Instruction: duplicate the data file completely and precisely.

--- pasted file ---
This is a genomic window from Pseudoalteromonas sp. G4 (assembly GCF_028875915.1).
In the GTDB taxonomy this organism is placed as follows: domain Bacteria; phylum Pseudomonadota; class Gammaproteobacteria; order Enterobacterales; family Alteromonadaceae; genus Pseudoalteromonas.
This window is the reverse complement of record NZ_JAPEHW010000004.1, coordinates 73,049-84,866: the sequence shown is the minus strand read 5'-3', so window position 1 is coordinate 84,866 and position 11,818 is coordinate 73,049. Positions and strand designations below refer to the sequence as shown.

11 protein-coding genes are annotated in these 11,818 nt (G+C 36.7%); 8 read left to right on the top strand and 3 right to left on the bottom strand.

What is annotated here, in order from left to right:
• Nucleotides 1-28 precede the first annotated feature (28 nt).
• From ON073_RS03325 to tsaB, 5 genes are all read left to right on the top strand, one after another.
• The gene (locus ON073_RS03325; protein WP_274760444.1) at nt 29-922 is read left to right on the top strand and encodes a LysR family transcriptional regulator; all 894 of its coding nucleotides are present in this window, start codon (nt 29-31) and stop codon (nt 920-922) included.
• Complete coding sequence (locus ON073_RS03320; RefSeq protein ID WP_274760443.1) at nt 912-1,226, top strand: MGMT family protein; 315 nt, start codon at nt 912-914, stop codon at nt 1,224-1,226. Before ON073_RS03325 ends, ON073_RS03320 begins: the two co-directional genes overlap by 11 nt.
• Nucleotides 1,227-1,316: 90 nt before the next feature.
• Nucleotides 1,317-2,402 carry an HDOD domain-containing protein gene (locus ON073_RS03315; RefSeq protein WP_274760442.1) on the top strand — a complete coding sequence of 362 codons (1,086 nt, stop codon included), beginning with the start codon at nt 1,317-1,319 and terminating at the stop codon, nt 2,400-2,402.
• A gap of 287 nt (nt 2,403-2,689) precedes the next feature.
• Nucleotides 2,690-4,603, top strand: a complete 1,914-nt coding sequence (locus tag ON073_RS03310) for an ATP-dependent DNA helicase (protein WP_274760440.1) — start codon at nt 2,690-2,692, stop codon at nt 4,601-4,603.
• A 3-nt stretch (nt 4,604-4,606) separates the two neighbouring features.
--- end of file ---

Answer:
This is a genomic window from Pseudoalteromonas sp. G4 (assembly GCF_028875915.1).
In the GTDB taxonomy this organism is placed as follows: domain Bacteria; phylum Pseudomonadota; class Gammaproteobacteria; order Enterobacterales; family Alteromonadaceae; genus Pseudoalteromonas.
This window is the reverse complement of record NZ_JAPEHW010000004.1, coordinates 73,049-84,866: the sequence shown is the minus strand read 5'-3', so window position 1 is coordinate 84,866 and position 11,818 is coordinate 73,049. Positions and strand designations below refer to the sequence as shown.

11 protein-coding genes are annotated in these 11,818 nt (G+C 36.7%); 8 read left to right on the top strand and 3 right to left on the bottom strand.

What is annotated here, in order from left to right:
• Nucleotides 1-28 precede the first annotated feature (28 nt).
• From ON073_RS03325 to tsaB, 5 genes are all read left to right on the top strand, one after another.
• The gene (locus ON073_RS03325; protein WP_274760444.1) at nt 29-922 is read left to right on the top strand and encodes a LysR family transcriptional regulator; all 894 of its coding nucleotides are present in this window, start codon (nt 29-31) and stop codon (nt 920-922) included.
• Complete coding sequence (locus ON073_RS03320; RefSeq protein ID WP_274760443.1) at nt 912-1,226, top strand: MGMT family protein; 315 nt, start codon at nt 912-914, stop codon at nt 1,224-1,226. Before ON073_RS03325 ends, ON073_RS03320 begins: the two co-directional genes overlap by 11 nt.
• Nucleotides 1,227-1,316: 90 nt before the next feature.
• Nucleotides 1,317-2,402 carry an HDOD domain-containing protein gene (locus ON073_RS03315; RefSeq protein WP_274760442.1) on the top strand — a complete coding sequence of 362 codons (1,086 nt, stop codon included), beginning with the start codon at nt 1,317-1,319 and terminating at the stop codon, nt 2,400-2,402.
• A gap of 287 nt (nt 2,403-2,689) precedes the next feature.
• Nucleotides 2,690-4,603, top strand: a complete 1,914-nt coding sequence (locus tag ON073_RS03310) for an ATP-dependent DNA helicase (protein WP_274760440.1) — start codon at nt 2,690-2,692, stop codon at nt 4,601-4,603.
• A 3-nt stretch (nt 4,604-4,606) separates the two neighbouring features.